Are you ready to let a puppy into your heart and home?

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I dreamt for years of having my own dog.  When I finally brought home my Springer Spaniel pup it was one of the happiest days of my life.

Before I did I made sure I was as clear as possible on what having a puppy at home would entail. I’m so glad I did as having a puppy is life changing. It’s easy for joy to turn to disillusionment if you aren’t prepared.
So if you are considering getting your first puppy, here’s some things to think about before you take that leap.

Have you got the finances to take care of a dog for life?

Buying your puppy is the cheap part!  The cost of keeping your dog for the rest of their lives is a big financial commitment.  It’s worth working out approximately how much you will spend on your dog per month before you decide to buy a puppy.
Here’s some of the things to consider:
  1. Food/treats
  2. Insurance
  3. Routine veterinary care – vaccinations, worming, flea treatment etc
  4. Emergency veterinary care
  5. Dog beds, collars, leads, harnesses, toys
  6. Day care/boarding
  7. Grooming
The ASPCA estimated that in the first year the average costs of keeping a pet was just over $1000 and around $500 a year after that.
Personally I know I spend far more than that on my dog – his insurance alone this last year was $1500.  His raw food and supplements work out at around $2 a day.  Obviously costs vary, depending on size and breed of the dog.
Check out this interesting article for more on this:

Do you have the space for a puppy?

Again depending on the breed will depend on what you need.
We live in a fairly small property with a small back yard and I did wonder if this would be sufficient for a dog such as a Springer Spaniel. Fortunately I live a 2 minute walk from a park where he can be off leash so I decided it wouldn’t be a problem.
Consider your home environment and the breed of dog you want.  All dogs require exercise but some less than others.  With careful consideration most homes are suitable provided you choose the right breed and temperament of dog.

Have you got the time?

Having any age of dog takes up quite a bit of time.  Puppies even more so.
Puppies need to be let out regularly to do their business.  Typically a puppy can hold it’s bladder for 1 hour for every month of their life (longer whilst sleeping at night).  This means a 12 week old puppy can go a maximum of 3 hours before needing to relieve themselves.
Make sure you take the time and patient to properly toilet train.  And be ok with accidents or little presents being left for you whilst your dog is young.
Puppies also need letting out to toilet in middle of the night so expect some disturbed sleep!
And then there is general training, socialising your pup with others, ensuring they see lots of different environments and experiences so they grow up well adjusted.
The more little and often time you can put in to training your pup the more this will pay off when your dog is older.

Do you have the right attitude?

Puppies are so cute – it’s easy to go all gooey over them with those beautiful big eyes and playful antics.  But will you be as loving when they have chewed up your favourite pair of shoes?
To be a great puppy parent consider the following ideal characteristics and see how you meaure up:
  • Loving
  • attentive
  • kind
  • patient
  • consistent
  • willing to learn
  • not overly house proud
  • accepting of toileting accidents and chewing
You can house proof your home to limit how much destruction your puppy causes.  Plus provide mental stimulation, chew toys/kongs and the right level of exercise/play time to keep them occupied.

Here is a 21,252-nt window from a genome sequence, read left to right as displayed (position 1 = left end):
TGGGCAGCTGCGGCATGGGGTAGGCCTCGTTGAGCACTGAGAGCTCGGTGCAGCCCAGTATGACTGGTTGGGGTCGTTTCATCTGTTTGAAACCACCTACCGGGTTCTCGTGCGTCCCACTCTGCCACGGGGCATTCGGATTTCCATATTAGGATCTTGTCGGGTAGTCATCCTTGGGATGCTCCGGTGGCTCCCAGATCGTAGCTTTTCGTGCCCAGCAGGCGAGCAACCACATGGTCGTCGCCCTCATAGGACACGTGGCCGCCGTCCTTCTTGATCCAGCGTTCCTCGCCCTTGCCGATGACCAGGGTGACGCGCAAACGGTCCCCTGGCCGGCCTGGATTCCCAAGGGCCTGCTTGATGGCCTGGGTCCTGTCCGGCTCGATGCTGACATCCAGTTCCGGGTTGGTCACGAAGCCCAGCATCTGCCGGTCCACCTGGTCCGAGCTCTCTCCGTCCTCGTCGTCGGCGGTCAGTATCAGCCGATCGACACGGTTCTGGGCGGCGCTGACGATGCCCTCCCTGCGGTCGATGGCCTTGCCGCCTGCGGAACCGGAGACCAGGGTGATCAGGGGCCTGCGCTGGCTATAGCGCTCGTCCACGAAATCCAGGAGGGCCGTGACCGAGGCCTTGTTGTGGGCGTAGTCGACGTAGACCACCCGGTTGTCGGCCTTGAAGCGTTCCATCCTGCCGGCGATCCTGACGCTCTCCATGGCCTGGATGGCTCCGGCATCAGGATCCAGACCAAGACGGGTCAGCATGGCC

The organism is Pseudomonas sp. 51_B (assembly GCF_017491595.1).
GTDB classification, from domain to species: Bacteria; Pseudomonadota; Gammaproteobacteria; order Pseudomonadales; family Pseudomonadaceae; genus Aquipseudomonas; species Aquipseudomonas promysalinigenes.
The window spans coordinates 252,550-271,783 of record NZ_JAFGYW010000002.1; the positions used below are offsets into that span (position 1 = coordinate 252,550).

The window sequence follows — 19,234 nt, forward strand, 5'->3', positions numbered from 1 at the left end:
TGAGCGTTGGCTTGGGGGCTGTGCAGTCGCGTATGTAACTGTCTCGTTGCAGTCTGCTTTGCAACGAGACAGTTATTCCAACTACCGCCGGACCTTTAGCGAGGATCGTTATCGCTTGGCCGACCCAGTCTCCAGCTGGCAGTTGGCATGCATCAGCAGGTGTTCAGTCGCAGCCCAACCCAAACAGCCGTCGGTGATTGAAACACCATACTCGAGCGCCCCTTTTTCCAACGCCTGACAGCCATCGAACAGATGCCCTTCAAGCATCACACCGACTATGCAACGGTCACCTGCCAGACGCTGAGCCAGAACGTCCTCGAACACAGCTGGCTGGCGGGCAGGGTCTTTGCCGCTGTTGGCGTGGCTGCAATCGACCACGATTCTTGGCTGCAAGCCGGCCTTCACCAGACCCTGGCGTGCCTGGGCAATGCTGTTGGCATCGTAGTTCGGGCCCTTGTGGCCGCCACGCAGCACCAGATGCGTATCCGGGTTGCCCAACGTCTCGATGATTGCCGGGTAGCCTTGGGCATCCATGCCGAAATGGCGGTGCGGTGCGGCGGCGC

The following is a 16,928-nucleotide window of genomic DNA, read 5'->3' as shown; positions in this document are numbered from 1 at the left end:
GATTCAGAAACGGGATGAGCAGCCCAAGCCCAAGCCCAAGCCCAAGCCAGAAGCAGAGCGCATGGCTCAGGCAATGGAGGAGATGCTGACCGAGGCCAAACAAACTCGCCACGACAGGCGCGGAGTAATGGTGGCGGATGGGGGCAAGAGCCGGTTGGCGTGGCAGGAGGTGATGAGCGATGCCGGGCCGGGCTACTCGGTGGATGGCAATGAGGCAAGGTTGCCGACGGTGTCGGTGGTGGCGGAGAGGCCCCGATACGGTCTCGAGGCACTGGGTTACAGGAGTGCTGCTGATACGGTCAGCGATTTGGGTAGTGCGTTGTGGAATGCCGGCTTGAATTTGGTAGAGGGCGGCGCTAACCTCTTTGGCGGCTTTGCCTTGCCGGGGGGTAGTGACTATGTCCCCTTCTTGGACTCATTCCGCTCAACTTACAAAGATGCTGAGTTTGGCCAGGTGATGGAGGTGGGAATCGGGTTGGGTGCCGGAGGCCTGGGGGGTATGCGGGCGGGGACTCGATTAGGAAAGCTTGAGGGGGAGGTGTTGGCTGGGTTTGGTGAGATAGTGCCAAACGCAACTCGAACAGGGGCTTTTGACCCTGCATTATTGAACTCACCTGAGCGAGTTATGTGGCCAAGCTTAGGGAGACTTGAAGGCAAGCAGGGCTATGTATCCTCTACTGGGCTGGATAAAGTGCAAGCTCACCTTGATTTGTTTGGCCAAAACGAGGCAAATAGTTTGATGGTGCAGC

Crate training or confining them to a safe area when not supervised is also a very wise idea.
Even so, they are bound to get their teeth around something that they are not supposed to have!  My boy destroyed shoes, slippers, table mats, mobile phone, remote controls, iPods and more.  And I think we got off quite lucky compared to other stories I’ve heard!  Plus fortunately non of his chewing escapades ended up with a trip to the vets.

Does Your Lifestyle Work for A Dog?

My husband and I have had our dog for 10 years now and in that time we haven’t taken any holiday together that didn’t include the dog.  We have still had the odd trip abroad but always separately so someone was always home for the dog.
If you are the sort of person who loves frequent trips away where your dog isn’t welcome then having a dog may not be for you. Alternatively you will need to arrange care for your dog either in kennels, home boarding or if you are very lucky with a friend or relative.
Also what about your work.  Puppies can’t be left for hours upon hours alone.  And many adult dogs suffer anxiety when left alone.  If you have to be out all day at work you will need to make arrangements for your puppy’s care in your absence.
You also need to consider the needs of your puppy when you go out for the day or the evening.  If possible can you take them with you?  We love days out with our dog.  Nowadays there are more and more dog friendly places to eat and drink.  Just be aware that not everywhere is dog friendly.  Sometimes you have to miss out on a restaurant or tourist attraction with your dog.
What about their daily exercise needs.  Are you an outdoor person?  Your puppy will need exercise twice a day.  When the weather is just right it’s lovely to your dog out for a walk.  Will you be as committed on those cold, dark, rainy, winter nights?
All the above are points to consider when you make the decision to get a pup.  Do your research.  Think carefully about how well you can take care of your puppy.
Then if you know it’s the right time for you to let a puppy into your heart and home, go for it.  

Having a dog in your home is one of the most wonderful and rewarding things you can do in life.  I wouldn’t swap my experience for anything.